How Can I Preorder a Crate of Spicy Tomatoes?

Revving up pepper hotness in tomatoes using CRISPR genome-editing


Trends in Plant Science

The spaghetti sauce recipe from Chef Anthony Bourdain uses 20 plum tomatoes and a pinch of crushed red peppers (personally I would prefer much more than a pinch of pepper). Now biotech researchers are suggesting that cooks could skip a step and simply use tomatoes engineered to produce their own pepper spice.

The ancestors of tomatoes and chili peppers went down their separate evolutionary paths nearly 20 million years ago. Derived from tiny pea-sized berries, tomatoes became milder as Native American farmers in South and Central America began domesticating tomatoes more than 8,000 years ago. Meanwhile Native American horticulturalists in Mexico 6,000 years ago turned wild bird peppers into domesticated varieties that continued to produce capsaicins (the compounds that give peppers their delicious hotness).

Now a team of researchers led by Agustin Zsögön, a plant biologist at the Federal University of Viçosa in Brazil, reports in the journal Trends in Plant Science that the genes for producing spicy capsaicin are dormant in tomatoes and could likely be reawakened via biotechnology. Instead of splicing new genes into tomatoes, researchers aim at activating existing genes in the plants. Various techniques that might be used to jump start capsaicin synthesis include using CRISPR genome-editing to modify genetic promoter sequences to turn on and turn up the dormant genes for capsaicin production in tomatoes.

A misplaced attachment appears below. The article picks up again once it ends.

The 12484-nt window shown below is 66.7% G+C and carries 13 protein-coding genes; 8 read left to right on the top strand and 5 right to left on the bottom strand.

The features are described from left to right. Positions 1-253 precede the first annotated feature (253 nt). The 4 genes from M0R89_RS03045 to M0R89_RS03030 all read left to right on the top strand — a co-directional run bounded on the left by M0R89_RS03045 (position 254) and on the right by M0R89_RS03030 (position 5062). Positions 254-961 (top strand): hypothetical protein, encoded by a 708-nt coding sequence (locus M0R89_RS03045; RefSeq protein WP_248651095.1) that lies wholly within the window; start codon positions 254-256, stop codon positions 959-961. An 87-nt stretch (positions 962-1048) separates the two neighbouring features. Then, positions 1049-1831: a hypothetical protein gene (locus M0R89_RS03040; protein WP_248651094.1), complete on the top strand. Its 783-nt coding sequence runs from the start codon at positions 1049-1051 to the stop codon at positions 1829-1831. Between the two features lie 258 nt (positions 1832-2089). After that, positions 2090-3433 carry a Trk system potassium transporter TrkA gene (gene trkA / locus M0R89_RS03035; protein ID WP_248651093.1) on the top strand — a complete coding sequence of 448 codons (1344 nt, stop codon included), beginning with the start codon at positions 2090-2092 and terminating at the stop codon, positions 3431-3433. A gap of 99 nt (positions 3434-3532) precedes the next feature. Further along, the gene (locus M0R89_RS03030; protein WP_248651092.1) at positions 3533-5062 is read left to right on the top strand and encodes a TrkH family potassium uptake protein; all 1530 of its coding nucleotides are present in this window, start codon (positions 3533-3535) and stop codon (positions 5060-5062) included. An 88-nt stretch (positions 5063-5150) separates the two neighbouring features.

Their main goal is not to get "hot" tomatoes into the produce aisle at your local grocery, but instead to use tomatoes to mass produce capsaicins for pharmaceutical purposes and/or as a pest deterrent. They note that yields of hot peppers seldom exceed 3 tons per hectare in about 4–5 months of growing, whereas is not uncommon to reach 110 tons per hectare for tomatoes during a 120-day cropping cycle.

The good news is that the U.S. Department of Agriculture has declared that it will not generally regulate genome-edited crop varieties. Therefore spicy tomatoes and hundreds of other genome-edited crop varieties now under development should be able to get to market sooner by escaping the ridiculously anti-scientific regulatory system that has so far slowed and stymied the development of beneficial biotech crops. I hope to dine on a "hot" tomato and melted cheese sandwich some day soon.